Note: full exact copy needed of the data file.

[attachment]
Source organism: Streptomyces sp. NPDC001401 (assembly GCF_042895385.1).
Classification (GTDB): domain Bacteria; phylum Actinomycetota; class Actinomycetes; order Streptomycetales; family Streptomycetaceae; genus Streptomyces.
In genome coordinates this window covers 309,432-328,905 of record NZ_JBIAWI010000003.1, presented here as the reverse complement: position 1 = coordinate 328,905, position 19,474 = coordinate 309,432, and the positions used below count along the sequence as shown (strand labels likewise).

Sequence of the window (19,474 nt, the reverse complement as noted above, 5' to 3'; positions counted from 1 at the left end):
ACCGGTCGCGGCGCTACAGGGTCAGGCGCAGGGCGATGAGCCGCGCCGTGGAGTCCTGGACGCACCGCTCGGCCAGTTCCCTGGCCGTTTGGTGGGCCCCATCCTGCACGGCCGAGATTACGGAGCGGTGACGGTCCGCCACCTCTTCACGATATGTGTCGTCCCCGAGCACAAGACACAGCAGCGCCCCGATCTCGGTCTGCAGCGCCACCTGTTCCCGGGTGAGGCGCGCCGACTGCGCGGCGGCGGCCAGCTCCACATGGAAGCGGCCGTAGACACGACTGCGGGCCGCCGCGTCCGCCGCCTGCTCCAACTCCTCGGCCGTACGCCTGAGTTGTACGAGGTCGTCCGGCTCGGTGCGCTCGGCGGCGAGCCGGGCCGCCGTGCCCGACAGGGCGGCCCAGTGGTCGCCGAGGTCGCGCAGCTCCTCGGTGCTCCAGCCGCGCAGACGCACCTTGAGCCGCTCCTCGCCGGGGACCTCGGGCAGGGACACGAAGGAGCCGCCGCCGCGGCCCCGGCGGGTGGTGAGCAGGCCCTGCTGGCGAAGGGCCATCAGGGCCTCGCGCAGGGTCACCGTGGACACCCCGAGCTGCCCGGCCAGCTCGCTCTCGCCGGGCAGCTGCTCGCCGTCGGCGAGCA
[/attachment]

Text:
Source organism: Streptomyces sp. NPDC001401 (assembly GCF_042895385.1).
Classification (GTDB): domain Bacteria; phylum Actinomycetota; class Actinomycetes; order Streptomycetales; family Streptomycetaceae; genus Streptomyces.
In genome coordinates this window covers 309,432-328,905 of record NZ_JBIAWI010000003.1, presented here as the reverse complement: position 1 = coordinate 328,905, position 19,474 = coordinate 309,432, and the positions used below count along the sequence as shown (strand labels likewise).

Sequence of the window (19,474 nt, the reverse complement as noted above, 5' to 3'; positions counted from 1 at the left end):
ACCGGTCGCGGCGCTACAGGGTCAGGCGCAGGGCGATGAGCCGCGCCGTGGAGTCCTGGACGCACCGCTCGGCCAGTTCCCTGGCCGTTTGGTGGGCCCCATCCTGCACGGCCGAGATTACGGAGCGGTGACGGTCCGCCACCTCTTCACGATATGTGTCGTCCCCGAGCACAAGACACAGCAGCGCCCCGATCTCGGTCTGCAGCGCCACCTGTTCCCGGGTGAGGCGCGCCGACTGCGCGGCGGCGGCCAGCTCCACATGGAAGCGGCCGTAGACACGACTGCGGGCCGCCGCGTCCGCCGCCTGCTCCAACTCCTCGGCCGTACGCCTGAGTTGTACGAGGTCGTCCGGCTCGGTGCGCTCGGCGGCGAGCCGGGCCGCCGTGCCCGACAGGGCGGCCCAGTGGTCGCCGAGGTCGCGCAGCTCCTCGGTGCTCCAGCCGCGCAGACGCACCTTGAGCCGCTCCTCGCCGGGGACCTCGGGCAGGGACACGAAGGAGCCGCCGCCGCGGCCCCGGCGGGTGGTGAGCAGGCCCTGCTGGCGAAGGGCCATCAGGGCCTCGCGCAGGGTCACCGTGGACACCCCGAGCTGCCCGGCCAGCTCGCTCTCGCCGGGCAGCTGCTCGCCGTCGGCGAGCA